Alectinib showed clinical activity and was well tolerated in patients with anaplastic lymphoma kinase (ALK)-positive, non-small cell lung cancer (NSCLC) who had progressed on crizotinib, a study published in The Lancet Oncology has shown.1

For the single-arm, multicenter, phase 2 study, researchers enrolled 87 patients with stage 3b to 4, ALK-positive NSCLC who had progressed after crizotinib. Patients received alectinib 600 mg orally twice daily until disease progression, withdrawal, or death.

Results showed that at a median follow-up of 4.8 months, the objective response rate was 48% (95% CI, 36 – 60) as assessed by an independent review committee.

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In terms of safety, the most common grade 1 to 2 adverse events were constipation, fatigue, myalgia, and peripheral edema. The most frequent grade 3 and 4 adverse events were laboratory value changes, such as increased creatinine phosphokinase, increased alanine aminotransferase, and increased aspartate aminotransferase. Two patients died while on treatment, of which 1 was caused by a hemorrhage related to alectinib.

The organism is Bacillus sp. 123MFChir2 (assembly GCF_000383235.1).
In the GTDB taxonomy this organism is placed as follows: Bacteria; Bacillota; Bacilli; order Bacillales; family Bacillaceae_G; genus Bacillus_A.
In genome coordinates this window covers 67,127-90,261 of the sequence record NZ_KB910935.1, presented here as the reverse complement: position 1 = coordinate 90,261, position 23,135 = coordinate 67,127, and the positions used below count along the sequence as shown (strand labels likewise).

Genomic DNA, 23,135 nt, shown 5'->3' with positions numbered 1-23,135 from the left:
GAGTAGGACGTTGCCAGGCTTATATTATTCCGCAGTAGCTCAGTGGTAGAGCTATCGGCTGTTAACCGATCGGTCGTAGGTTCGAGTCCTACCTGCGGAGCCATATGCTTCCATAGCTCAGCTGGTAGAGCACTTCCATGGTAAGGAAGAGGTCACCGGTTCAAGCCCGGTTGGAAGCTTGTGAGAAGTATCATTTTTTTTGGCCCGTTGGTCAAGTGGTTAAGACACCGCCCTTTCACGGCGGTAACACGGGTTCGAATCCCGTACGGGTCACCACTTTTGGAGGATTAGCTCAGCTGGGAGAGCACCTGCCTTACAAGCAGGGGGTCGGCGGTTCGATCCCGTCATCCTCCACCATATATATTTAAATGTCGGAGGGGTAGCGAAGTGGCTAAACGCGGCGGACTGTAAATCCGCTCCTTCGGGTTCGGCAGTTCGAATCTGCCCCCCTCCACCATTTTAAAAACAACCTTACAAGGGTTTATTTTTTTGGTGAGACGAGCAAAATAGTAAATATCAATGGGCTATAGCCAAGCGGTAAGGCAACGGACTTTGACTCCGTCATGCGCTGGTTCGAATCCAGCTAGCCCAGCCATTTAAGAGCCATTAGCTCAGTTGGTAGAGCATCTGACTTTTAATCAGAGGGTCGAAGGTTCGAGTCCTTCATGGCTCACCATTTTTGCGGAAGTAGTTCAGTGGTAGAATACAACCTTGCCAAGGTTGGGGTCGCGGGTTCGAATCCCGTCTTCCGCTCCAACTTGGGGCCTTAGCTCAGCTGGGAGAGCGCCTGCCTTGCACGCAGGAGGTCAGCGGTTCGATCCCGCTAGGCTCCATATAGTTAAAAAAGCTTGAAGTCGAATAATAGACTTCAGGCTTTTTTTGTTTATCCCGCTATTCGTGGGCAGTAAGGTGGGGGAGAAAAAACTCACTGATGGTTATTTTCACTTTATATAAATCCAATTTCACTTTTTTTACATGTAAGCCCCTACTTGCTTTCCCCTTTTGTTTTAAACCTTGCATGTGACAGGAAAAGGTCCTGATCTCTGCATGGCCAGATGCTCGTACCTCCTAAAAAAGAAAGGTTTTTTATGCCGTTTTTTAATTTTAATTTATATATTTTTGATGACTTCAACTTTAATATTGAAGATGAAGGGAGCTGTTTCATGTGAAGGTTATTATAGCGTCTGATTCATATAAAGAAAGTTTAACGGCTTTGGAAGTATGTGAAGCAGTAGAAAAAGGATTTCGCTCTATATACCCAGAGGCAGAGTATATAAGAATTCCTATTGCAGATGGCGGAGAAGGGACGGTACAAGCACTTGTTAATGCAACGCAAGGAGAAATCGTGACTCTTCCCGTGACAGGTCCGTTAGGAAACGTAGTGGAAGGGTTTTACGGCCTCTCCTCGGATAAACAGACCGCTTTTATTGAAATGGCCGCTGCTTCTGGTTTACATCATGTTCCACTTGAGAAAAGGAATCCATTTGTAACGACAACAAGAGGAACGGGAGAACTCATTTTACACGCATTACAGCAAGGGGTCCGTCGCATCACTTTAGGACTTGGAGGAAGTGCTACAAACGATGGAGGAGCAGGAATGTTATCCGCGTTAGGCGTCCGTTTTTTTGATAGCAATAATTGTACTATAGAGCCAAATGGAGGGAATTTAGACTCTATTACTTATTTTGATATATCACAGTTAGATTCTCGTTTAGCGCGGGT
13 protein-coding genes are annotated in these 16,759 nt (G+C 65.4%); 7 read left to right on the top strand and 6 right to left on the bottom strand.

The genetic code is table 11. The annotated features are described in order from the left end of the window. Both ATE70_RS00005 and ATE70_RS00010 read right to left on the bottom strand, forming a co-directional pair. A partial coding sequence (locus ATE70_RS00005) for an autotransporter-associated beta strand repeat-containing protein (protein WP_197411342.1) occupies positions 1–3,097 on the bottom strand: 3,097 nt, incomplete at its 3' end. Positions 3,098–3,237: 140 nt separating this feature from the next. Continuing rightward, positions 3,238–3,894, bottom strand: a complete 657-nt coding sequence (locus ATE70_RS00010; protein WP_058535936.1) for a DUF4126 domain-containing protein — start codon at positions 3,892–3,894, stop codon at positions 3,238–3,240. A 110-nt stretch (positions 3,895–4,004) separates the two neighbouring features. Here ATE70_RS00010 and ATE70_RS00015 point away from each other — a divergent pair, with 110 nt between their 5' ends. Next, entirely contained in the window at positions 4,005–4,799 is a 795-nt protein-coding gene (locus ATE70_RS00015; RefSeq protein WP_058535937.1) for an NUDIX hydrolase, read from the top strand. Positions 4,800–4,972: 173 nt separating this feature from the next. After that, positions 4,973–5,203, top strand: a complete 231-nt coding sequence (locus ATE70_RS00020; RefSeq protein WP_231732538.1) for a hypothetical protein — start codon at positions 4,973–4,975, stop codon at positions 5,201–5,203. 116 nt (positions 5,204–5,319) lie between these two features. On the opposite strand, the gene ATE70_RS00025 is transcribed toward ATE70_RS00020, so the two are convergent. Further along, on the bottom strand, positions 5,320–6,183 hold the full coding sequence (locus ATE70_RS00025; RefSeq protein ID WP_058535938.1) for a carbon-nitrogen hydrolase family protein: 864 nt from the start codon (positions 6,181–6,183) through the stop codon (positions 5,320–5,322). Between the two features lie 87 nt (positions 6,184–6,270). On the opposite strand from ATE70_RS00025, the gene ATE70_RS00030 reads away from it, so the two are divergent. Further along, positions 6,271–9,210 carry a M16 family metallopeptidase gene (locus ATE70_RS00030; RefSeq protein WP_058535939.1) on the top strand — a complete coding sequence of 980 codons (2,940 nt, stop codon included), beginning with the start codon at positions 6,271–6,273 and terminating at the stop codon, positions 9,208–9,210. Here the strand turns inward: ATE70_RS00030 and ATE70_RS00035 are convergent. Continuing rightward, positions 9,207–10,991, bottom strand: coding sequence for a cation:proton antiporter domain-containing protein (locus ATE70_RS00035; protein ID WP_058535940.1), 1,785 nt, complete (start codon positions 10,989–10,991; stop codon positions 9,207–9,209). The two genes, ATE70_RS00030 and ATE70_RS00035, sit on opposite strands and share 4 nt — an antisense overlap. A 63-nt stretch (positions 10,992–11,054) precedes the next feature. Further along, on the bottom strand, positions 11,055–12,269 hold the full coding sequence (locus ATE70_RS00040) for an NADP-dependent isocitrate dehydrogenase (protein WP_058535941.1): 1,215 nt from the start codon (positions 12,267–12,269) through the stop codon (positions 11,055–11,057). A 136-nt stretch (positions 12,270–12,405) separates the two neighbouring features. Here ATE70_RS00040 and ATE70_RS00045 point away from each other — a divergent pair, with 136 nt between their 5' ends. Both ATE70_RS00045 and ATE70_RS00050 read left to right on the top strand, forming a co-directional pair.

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The findings suggest that alectinib could be a suitable treatment for patients with ALK-positive disease who have progressed on crizotinib and were the part of the basis for approval by the U.S. Food and Drug Administration (FDA).

Alectinib is a highly selective, CNS-active, kinase inhibitor recently approved by the FDA for the treatment of patients with ALK-positive, metastatic NSCLC who have progressed on or are intolerant to crizotinib.


  1. Shaw AT, Gandhi L, Gadgeel S, et al. Alectinib in ALK-positive, crizotinib-resistant, non-small-cell lung cancer: a single-group, multicentre, phase 2 trial [published online ahead of print December 18, 2015]. Lancet Oncol. doi: 10.1016/S1470-2045(15)-00488-X.